ATAQ-LAM, a LAM Specific Quality Of Life Instrument

Author: Editor


2-Swigris.jpg I don’t need to tell you what it’s like to live with LAM (or live with someone affected by LAM)—you’re the experts on that topic. Drawing on that expertise has created the underpinnings of my research program: go to the experts to try to more fully understand how a chronic respiratory disease affects patients (and their loved ones). It is only through such understanding that we—as clinicians and researchers—are able to try to devise strategies to lessen the negative effects these diseases have on how patients feel and how they function.

How we human beings feel (physically and mentally), how we function (physically, in our homes and the swath of the world that we frequently “use”) and how we interact with the environment (people and places) within which, or with whom, we interact, to a great extent, determines our quality of life. My research mission is to understand how chronic respiratory diseases impact patients’ quality of life, to devise ways to accurately measure how patients feel and function and what their quality of life is, so that, ultimately, we can find ways to improve them.

As a patient with LAM, FEV1 is also important, right? We don’t want to see the FEV1 go down; and we’d love it if a drug (or other intervention) in our armamentarium made the FEV1 go up. But I’d argue such changes in FEV1 are really most important if they translate into something beneficial in the patient-centered realm…like fewer or less-severe symptoms…or improved physical functioning…the ability to be more active with kids or partners. Those patient-centered things are what I’m most interested in.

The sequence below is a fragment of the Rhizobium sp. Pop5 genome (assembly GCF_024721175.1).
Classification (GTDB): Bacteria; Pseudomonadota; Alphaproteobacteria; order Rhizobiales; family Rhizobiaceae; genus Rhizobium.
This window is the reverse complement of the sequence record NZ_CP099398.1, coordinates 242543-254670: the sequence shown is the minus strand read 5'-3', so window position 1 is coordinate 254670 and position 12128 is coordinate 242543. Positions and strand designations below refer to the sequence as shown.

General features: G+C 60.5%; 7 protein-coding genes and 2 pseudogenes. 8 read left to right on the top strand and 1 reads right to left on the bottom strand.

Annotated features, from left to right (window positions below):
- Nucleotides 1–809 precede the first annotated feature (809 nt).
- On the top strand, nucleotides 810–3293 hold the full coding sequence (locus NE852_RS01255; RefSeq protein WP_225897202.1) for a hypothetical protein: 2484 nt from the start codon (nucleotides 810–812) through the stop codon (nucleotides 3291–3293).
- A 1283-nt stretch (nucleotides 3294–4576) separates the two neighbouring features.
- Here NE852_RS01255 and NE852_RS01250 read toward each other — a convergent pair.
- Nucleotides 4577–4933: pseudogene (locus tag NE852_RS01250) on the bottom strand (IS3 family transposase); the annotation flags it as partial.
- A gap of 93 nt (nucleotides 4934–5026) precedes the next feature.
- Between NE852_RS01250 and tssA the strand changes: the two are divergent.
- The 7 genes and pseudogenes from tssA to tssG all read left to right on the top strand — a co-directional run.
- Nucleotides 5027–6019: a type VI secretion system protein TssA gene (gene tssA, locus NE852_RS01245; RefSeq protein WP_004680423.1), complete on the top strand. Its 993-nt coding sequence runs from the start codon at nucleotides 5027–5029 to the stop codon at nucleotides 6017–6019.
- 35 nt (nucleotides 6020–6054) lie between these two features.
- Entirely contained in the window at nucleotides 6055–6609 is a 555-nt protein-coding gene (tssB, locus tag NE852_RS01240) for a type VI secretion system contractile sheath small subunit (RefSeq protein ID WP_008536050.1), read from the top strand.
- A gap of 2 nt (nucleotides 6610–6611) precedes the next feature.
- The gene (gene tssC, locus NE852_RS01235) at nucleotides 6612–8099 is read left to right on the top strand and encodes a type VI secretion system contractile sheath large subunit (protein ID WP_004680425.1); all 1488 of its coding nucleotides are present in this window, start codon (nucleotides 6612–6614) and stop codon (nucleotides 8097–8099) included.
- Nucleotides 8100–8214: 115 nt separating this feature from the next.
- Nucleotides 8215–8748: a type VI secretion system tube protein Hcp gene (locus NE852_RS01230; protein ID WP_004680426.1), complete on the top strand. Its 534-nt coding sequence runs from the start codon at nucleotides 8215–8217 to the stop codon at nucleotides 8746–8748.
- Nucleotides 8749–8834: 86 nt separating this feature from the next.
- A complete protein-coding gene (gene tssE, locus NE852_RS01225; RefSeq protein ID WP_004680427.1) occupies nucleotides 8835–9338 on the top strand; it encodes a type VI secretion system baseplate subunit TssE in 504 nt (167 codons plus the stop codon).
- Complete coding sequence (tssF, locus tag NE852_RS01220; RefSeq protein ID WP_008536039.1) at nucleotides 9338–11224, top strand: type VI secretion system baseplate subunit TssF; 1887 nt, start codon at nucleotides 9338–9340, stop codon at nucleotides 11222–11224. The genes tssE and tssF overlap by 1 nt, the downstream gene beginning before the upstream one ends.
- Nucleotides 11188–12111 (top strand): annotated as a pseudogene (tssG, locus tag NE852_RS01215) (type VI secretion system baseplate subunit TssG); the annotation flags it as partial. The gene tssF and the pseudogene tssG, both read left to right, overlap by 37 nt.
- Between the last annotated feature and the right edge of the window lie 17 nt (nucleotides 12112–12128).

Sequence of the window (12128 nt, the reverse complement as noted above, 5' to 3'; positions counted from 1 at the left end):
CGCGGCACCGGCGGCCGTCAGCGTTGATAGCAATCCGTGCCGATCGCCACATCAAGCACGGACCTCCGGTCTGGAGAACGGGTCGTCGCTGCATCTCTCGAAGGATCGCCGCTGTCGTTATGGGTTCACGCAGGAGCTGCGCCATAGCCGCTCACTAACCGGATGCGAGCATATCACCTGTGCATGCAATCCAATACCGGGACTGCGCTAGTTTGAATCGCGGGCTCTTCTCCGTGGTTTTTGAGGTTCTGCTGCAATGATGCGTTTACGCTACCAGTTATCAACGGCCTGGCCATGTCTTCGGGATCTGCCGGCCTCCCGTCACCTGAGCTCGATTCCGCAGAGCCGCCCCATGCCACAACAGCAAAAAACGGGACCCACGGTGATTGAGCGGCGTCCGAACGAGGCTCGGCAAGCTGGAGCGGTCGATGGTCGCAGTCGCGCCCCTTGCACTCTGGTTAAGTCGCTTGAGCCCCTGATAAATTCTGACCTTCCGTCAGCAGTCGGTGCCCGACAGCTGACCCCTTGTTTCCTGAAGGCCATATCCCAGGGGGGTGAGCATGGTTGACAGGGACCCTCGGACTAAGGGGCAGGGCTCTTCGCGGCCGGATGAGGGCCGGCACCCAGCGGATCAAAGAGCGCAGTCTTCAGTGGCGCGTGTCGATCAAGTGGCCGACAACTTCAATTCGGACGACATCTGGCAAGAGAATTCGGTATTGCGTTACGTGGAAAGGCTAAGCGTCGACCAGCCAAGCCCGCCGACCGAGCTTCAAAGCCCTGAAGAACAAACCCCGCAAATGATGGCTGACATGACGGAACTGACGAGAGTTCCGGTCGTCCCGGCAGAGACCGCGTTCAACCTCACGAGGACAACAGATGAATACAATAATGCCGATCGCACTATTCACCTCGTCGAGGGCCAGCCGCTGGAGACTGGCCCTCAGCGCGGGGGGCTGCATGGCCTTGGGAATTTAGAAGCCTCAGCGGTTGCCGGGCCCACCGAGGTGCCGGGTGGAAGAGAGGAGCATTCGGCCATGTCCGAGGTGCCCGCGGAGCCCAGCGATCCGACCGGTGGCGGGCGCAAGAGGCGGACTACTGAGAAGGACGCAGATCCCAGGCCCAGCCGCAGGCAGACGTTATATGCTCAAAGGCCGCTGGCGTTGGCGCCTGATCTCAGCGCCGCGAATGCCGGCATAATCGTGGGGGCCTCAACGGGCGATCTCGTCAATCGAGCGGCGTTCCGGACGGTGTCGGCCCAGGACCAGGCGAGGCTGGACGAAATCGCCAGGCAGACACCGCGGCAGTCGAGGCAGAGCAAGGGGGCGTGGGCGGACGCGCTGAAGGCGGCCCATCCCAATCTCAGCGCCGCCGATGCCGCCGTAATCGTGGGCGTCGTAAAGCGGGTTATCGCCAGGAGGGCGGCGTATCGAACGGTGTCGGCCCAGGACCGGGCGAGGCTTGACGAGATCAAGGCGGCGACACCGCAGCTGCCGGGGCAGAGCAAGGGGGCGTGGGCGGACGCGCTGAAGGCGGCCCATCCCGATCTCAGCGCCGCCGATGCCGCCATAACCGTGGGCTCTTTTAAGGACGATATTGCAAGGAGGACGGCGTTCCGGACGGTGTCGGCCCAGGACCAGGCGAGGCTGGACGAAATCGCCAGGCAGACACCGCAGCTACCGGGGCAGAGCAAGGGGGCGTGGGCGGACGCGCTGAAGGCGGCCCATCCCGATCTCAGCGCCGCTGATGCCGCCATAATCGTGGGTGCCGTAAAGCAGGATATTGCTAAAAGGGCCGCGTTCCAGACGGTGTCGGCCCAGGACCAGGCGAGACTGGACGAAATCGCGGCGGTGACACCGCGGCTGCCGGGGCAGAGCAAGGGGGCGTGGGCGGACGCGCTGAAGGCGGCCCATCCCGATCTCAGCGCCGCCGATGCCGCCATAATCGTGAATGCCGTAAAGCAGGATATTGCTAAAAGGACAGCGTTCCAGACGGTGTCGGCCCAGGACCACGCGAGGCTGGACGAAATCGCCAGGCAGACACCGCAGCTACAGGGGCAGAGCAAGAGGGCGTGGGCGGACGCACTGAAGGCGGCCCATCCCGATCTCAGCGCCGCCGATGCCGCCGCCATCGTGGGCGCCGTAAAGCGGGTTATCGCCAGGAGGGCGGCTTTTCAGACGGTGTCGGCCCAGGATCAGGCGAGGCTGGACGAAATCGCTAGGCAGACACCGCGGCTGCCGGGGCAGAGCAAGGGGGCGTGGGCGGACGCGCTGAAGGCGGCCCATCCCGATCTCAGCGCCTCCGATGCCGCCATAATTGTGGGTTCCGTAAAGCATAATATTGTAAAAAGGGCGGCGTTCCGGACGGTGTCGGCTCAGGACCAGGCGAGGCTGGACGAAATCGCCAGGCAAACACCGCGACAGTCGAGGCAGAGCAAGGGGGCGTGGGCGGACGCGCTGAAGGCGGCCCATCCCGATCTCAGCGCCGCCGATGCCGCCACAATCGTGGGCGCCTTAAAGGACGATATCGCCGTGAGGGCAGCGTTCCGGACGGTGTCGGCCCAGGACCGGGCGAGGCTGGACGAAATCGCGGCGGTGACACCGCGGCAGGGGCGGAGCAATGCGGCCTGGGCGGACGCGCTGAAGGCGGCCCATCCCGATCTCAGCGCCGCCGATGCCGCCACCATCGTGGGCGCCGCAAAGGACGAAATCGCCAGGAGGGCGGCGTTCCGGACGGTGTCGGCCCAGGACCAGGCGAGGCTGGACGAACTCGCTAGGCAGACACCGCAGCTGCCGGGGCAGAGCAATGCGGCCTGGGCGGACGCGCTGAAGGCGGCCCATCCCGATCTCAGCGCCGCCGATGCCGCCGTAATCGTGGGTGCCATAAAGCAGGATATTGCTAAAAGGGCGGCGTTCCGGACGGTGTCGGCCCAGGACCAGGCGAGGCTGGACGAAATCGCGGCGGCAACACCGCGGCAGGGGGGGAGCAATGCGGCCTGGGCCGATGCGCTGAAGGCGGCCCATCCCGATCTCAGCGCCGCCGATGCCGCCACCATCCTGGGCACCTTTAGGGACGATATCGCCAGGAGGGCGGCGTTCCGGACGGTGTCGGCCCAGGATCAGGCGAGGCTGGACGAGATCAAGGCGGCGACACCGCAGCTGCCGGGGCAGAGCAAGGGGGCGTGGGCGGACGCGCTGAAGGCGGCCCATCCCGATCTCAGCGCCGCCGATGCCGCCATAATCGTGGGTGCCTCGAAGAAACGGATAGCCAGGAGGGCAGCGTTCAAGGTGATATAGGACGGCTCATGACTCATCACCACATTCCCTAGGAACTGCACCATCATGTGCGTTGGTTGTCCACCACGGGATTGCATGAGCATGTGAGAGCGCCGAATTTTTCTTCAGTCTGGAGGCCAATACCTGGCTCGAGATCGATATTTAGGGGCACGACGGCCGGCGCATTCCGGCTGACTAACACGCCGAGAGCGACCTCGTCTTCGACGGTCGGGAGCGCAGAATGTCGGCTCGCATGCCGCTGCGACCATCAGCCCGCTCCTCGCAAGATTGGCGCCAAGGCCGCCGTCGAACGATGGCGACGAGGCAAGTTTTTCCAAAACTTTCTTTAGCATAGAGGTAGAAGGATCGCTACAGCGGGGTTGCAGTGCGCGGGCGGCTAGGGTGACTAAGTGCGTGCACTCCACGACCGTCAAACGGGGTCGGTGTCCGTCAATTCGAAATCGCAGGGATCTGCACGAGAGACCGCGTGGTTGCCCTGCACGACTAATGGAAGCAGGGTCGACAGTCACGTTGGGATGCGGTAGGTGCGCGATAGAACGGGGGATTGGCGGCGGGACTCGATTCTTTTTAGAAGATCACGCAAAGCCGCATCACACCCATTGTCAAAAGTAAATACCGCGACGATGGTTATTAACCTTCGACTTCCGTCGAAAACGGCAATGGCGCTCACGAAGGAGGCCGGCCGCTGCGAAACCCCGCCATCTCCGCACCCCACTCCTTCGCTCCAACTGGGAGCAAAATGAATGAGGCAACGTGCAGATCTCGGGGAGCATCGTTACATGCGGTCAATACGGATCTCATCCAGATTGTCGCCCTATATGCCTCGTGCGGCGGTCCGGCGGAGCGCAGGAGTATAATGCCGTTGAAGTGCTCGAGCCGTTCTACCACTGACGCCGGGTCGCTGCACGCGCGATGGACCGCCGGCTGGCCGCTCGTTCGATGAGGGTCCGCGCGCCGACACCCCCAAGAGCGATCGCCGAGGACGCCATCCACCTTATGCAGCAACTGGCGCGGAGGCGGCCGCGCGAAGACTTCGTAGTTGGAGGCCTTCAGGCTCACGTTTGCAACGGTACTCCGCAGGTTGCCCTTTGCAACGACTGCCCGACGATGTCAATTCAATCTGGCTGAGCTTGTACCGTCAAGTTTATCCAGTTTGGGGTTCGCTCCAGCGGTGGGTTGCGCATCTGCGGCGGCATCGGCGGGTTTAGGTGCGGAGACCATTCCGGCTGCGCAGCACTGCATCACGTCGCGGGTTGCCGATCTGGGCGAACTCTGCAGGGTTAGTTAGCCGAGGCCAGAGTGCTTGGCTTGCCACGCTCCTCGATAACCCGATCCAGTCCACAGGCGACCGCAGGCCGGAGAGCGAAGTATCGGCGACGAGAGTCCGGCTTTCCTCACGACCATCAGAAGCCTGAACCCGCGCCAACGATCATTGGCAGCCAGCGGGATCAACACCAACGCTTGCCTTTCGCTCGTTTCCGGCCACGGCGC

That, in a nutshell, is how ATAQ-LAM (A Tool to Assess Quality of life in LAM) was born. ATAQ-LAM is a questionnaire developed to assess quality of life, and those domains that are important for determining quality of life in patients with LAM. For those of you who don’t know, we developed ATAQ-LAM by conducting focus groups and interviews with several of women with LAM (and we thank you for your generosity and willingness to share your time and feelings with us). We asked you about the things that mattered most to you (in terms of LAM and how living with it affects your lives) and then formulated questions around them. My hope is that we can use ATAQ-LAM in research moving forward to determine if therapies on the horizon alter things—really important things—other than FEV1.

Jeff Swigris, DO, MS
Associate Professor of Medicine
Director, Interstitial Lung Disease Program
National Jewish Health
Southside Building, Office #G011
1400 Jackson Street
Denver, Colorado 80206, USA
Phone: 303.398.1621